Being back at a farmers market this year gives me a little space for experimentation. I’ve been collecting so many fabulous recipes- I can’t wait to share them with you!
Along with new recipes, I’m excited to be working more with a wider range of herbs, including Sage, Elder Flower, Linden Leaf, and Pine Needle. You’ll grow to love them as much as I do
I’ll be doing a bit of remodeling in the store too, so please pardon the dust over the next couple weeks….
Ever have the experience of discovering something you never knew existed- which you then were dying to possess- only to find you couldn’t find it anywhere?
This is me – and this is Watermelon Seed Oil.
Aromaweb.com turned me on to Watermelon Seed Oil, which is described there as ” …a very nourishing yet light oil with good absorption. It is a good choice for use with oily skin but can be effective with all skin types.” Its aroma is “slightly nutty”.
I’m crazy for watermelon and always on the lookout for new oils to try, so I began researching….
Commonly known as “Ootanga Oil” and “Kalahari Oil”, Watermelon seed oil is rich in essential fatty acids, making it highly moisturizing, while being completely non-greasy. It is said to actually help balance oil production.
It also makes hair shiny and strong!
And I just can’t seem to locate a source. If you know one, please let me know!
Did you hear the “WOO-HOO!”? That was me, getting the news that our new vendor application has been accepted at the Florence Farmers Market!
Florence is a village of Northampton with a proud and colorful history. Home to a utopian community of Abolitionists in the early 1800′s, it was a stop on the Underground Railroad as well as being former slave, abolitionist, and women’s rights activist Sojourner Truth‘s hometown from 1843 to 1857.
Today, Florence’s old manufacturing mills have been filled with artist studios, yoga/massage/acupuncture centers, day spas, vibrant ‘local food’ cafes (including a vegan cafe!), and it even has its own vineyard and winery.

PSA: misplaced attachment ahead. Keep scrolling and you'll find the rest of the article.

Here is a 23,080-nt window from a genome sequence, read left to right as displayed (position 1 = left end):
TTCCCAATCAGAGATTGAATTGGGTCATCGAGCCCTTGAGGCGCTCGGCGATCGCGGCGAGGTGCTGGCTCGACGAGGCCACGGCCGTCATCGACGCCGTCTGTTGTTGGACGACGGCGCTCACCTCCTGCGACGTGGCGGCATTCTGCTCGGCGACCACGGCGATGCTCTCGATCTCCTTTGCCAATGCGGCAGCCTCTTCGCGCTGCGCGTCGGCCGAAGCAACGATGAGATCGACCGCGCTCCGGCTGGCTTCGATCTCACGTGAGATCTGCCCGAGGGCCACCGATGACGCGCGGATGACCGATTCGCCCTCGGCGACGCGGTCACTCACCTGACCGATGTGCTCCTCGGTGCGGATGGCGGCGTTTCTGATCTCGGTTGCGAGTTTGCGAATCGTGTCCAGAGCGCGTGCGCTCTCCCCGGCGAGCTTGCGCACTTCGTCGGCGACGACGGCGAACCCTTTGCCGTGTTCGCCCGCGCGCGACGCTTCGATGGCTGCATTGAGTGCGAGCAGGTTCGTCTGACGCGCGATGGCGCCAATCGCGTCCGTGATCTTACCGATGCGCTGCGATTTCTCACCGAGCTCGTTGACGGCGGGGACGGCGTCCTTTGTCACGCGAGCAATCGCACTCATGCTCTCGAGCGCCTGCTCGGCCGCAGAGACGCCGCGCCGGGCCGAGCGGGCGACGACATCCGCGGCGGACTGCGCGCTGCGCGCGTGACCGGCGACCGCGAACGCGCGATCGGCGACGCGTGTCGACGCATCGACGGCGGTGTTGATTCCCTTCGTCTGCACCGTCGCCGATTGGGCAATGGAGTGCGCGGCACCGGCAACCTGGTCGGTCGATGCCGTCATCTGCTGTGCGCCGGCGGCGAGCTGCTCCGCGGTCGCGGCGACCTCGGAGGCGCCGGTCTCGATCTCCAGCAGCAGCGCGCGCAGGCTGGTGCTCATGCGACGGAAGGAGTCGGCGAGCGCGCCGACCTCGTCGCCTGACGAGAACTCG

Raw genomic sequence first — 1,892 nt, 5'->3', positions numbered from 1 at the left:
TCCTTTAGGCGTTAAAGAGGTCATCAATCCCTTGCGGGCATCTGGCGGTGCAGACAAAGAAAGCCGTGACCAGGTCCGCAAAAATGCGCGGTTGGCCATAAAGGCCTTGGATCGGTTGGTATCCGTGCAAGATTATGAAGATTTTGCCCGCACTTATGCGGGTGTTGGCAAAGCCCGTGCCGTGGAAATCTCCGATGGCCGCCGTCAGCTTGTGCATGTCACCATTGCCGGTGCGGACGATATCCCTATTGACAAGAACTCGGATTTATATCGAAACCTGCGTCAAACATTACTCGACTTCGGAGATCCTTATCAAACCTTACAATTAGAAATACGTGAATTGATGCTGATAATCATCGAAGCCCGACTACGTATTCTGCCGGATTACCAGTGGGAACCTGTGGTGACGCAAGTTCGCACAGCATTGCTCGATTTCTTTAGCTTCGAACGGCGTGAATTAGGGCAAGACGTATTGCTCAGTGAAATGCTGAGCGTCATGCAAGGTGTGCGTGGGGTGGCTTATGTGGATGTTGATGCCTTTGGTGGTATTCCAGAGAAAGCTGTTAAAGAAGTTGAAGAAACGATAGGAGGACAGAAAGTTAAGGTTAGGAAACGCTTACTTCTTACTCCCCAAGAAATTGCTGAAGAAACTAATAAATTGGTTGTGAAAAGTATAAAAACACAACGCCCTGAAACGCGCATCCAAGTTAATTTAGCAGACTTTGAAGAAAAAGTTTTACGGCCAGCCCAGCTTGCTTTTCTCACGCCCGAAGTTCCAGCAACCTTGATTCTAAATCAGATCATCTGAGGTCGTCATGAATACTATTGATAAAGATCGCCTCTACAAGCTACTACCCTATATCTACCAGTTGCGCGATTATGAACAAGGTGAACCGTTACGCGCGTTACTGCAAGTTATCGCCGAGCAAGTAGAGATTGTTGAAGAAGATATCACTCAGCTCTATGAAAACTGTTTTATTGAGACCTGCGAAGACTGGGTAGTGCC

The Florence Civic Center hosts the popular Wednesday afternoon meetup spot that is the Community Farmers Market. We’ll be there every other week from 2 to 6 p.m. with our handmade vegan bodycare, olive oil soaps, fresh-cut herbs, heirloom vegetables, and log-cultured mushrooms.
Hawkeye and I are so excited to be joining the fun!
On Thursday evenings from 8 to 9pm ET, the Indie Business Network (IBN) hosts #HandmadeChat, a Twitter talk show to help handmade and creative entrepreneurs sell more products, have more fun, and be more successful personally and professionally.
While the show is aimed mainly at business owners who make and sell handmade consumer products, the topics and discussions can empower and encourage the growth of any small business.
I had the immense pleasure of being interviewed at last night’s chat by the lovely Donna Maria Coles Johnson, IBN’s founder. We talked herbs and micro-farming and how my lifestyle influences my business and the skin care products I make.
You can read a transcript of the interview at Donna Maria’s blog. She says she’s inspired “to go outside and dig around in the dirt”. I couldn’t ask for better
Every Thursday at 8pm ET, the Indie Business Network (IBN) hosts #HandmadeChat, a weekly Twitter talk show to coach, inform and inspire handmade and creative entrepreneurs. I’m very excited to announce that I’ll be next week’s guest!
Indie Business Network is a niche community of small and independent business owners in the handmade and artisanal health, beauty and lifestyle industries. I’ve been a member since 2006 and honestly can’t imagine how anyone like me survives the challenges we face without having IBN in their corner.
If you’re currently working as an Indie and or want to transition to Indiehood, join me and my fellow Indies at #HandmadeChat on Thursday nights for real world tips and actionable ideas you can use to grow your business.
Have a question for me you’d like answered at #HandmadeChat? Submit it here.
Not sure how to participate? Here’s a post from IBN’s founder, Donna Maria Coles Johnson, explaining how it works.
Connect with me on Twitter at http://twitter.com/ParadiseHerbal.